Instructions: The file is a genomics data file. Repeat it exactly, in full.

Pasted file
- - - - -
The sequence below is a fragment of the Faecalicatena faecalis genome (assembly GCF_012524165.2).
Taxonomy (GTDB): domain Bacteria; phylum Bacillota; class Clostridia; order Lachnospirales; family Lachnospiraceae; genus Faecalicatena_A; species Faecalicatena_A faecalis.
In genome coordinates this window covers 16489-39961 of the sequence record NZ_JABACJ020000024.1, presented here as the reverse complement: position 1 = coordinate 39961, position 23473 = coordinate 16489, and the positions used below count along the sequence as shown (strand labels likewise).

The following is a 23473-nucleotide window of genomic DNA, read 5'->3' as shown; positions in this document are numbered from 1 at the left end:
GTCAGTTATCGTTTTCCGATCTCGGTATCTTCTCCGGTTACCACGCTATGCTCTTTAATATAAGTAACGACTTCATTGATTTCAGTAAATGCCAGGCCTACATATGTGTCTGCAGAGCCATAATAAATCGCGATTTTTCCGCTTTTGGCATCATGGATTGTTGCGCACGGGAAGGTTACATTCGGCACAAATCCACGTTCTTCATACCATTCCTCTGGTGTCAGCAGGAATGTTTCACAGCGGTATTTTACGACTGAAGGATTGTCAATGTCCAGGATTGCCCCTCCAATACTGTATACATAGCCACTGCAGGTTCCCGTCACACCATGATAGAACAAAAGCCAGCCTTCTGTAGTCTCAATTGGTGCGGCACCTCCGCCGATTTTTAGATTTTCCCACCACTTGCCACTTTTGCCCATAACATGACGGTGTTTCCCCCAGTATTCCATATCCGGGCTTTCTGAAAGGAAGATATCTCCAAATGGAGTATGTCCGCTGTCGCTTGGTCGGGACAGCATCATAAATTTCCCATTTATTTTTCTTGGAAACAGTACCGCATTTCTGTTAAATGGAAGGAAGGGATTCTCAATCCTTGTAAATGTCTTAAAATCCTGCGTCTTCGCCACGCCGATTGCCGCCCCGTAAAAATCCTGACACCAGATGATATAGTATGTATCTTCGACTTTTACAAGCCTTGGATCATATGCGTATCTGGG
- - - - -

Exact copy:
The sequence below is a fragment of the Faecalicatena faecalis genome (assembly GCF_012524165.2).
Taxonomy (GTDB): domain Bacteria; phylum Bacillota; class Clostridia; order Lachnospirales; family Lachnospiraceae; genus Faecalicatena_A; species Faecalicatena_A faecalis.
In genome coordinates this window covers 16489-39961 of the sequence record NZ_JABACJ020000024.1, presented here as the reverse complement: position 1 = coordinate 39961, position 23473 = coordinate 16489, and the positions used below count along the sequence as shown (strand labels likewise).

The following is a 23473-nucleotide window of genomic DNA, read 5'->3' as shown; positions in this document are numbered from 1 at the left end:
GTCAGTTATCGTTTTCCGATCTCGGTATCTTCTCCGGTTACCACGCTATGCTCTTTAATATAAGTAACGACTTCATTGATTTCAGTAAATGCCAGGCCTACATATGTGTCTGCAGAGCCATAATAAATCGCGATTTTTCCGCTTTTGGCATCATGGATTGTTGCGCACGGGAAGGTTACATTCGGCACAAATCCACGTTCTTCATACCATTCCTCTGGTGTCAGCAGGAATGTTTCACAGCGGTATTTTACGACTGAAGGATTGTCAATGTCCAGGATTGCCCCTCCAATACTGTATACATAGCCACTGCAGGTTCCCGTCACACCATGATAGAACAAAAGCCAGCCTTCTGTAGTCTCAATTGGTGCGGCACCTCCGCCGATTTTTAGATTTTCCCACCACTTGCCACTTTTGCCCATAACATGACGGTGTTTCCCCCAGTATTCCATATCCGGGCTTTCTGAAAGGAAGATATCTCCAAATGGAGTATGTCCGCTGTCGCTTGGTCGGGACAGCATCATAAATTTCCCATTTATTTTTCTTGGAAACAGTACCGCATTTCTGTTAAATGGAAGGAAGGGATTCTCAATCCTTGTAAATGTCTTAAAATCCTGCGTCTTCGCCACGCCGATTGCCGCCCCGTAAAAATCCTGACACCAGATGATATAGTATGTATCTTCGACTTTTACAAGCCTTGGATCATATGCGTATCTGGG